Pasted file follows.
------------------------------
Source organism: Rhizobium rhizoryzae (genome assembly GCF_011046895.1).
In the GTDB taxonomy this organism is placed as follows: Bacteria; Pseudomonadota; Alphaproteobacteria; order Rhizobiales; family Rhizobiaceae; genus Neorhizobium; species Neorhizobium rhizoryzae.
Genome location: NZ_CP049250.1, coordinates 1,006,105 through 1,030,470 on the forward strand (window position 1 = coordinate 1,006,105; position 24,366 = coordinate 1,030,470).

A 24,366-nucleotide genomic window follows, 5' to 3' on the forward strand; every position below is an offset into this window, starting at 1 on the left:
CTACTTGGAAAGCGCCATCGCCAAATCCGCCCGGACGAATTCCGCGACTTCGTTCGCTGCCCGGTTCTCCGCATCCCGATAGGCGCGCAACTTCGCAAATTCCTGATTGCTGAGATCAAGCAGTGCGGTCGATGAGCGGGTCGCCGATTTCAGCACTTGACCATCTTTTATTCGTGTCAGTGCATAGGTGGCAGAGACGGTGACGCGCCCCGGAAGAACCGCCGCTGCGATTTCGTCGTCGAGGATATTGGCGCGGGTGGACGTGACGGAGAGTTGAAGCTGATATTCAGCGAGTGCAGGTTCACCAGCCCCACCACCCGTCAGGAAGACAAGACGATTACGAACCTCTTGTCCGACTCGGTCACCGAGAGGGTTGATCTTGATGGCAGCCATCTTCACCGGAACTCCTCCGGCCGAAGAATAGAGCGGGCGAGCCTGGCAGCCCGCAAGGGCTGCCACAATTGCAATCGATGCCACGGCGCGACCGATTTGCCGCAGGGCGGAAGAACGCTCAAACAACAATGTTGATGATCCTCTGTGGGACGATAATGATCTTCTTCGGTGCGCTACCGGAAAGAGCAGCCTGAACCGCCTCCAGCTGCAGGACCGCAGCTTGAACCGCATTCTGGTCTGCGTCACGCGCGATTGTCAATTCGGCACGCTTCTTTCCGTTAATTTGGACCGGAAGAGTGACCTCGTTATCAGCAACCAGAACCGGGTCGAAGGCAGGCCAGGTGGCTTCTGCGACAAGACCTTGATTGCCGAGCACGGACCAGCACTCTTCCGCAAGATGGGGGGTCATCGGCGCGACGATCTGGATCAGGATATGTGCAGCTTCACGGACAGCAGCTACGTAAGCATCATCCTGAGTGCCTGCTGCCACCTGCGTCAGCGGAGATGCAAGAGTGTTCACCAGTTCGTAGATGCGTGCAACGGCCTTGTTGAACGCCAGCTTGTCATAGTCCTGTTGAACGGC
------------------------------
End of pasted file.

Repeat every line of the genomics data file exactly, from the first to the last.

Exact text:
Source organism: Rhizobium rhizoryzae (genome assembly GCF_011046895.1).
In the GTDB taxonomy this organism is placed as follows: Bacteria; Pseudomonadota; Alphaproteobacteria; order Rhizobiales; family Rhizobiaceae; genus Neorhizobium; species Neorhizobium rhizoryzae.
Genome location: NZ_CP049250.1, coordinates 1,006,105 through 1,030,470 on the forward strand (window position 1 = coordinate 1,006,105; position 24,366 = coordinate 1,030,470).

A 24,366-nucleotide genomic window follows, 5' to 3' on the forward strand; every position below is an offset into this window, starting at 1 on the left:
CTACTTGGAAAGCGCCATCGCCAAATCCGCCCGGACGAATTCCGCGACTTCGTTCGCTGCCCGGTTCTCCGCATCCCGATAGGCGCGCAACTTCGCAAATTCCTGATTGCTGAGATCAAGCAGTGCGGTCGATGAGCGGGTCGCCGATTTCAGCACTTGACCATCTTTTATTCGTGTCAGTGCATAGGTGGCAGAGACGGTGACGCGCCCCGGAAGAACCGCCGCTGCGATTTCGTCGTCGAGGATATTGGCGCGGGTGGACGTGACGGAGAGTTGAAGCTGATATTCAGCGAGTGCAGGTTCACCAGCCCCACCACCCGTCAGGAAGACAAGACGATTACGAACCTCTTGTCCGACTCGGTCACCGAGAGGGTTGATCTTGATGGCAGCCATCTTCACCGGAACTCCTCCGGCCGAAGAATAGAGCGGGCGAGCCTGGCAGCCCGCAAGGGCTGCCACAATTGCAATCGATGCCACGGCGCGACCGATTTGCCGCAGGGCGGAAGAACGCTCAAACAACAATGTTGATGATCCTCTGTGGGACGATAATGATCTTCTTCGGTGCGCTACCGGAAAGAGCAGCCTGAACCGCCTCCAGCTGCAGGACCGCAGCTTGAACCGCATTCTGGTCTGCGTCACGCGCGATTGTCAATTCGGCACGCTTCTTTCCGTTAATTTGGACCGGAAGAGTGACCTCGTTATCAGCAACCAGAACCGGGTCGAAGGCAGGCCAGGTGGCTTCTGCGACAAGACCTTGATTGCCGAGCACGGACCAGCACTCTTCCGCAAGATGGGGGGTCATCGGCGCGACGATCTGGATCAGGATATGTGCAGCTTCACGGACAGCAGCTACGTAAGCATCATCCTGAGTGCCTGCTGCCACCTGCGTCAGCGGAGATGCAAGAGTGTTCACCAGTTCGTAGATGCGTGCAACGGCCTTGTTGAACGCCAGCTTGTCATAGTCCTGTTGAACGGC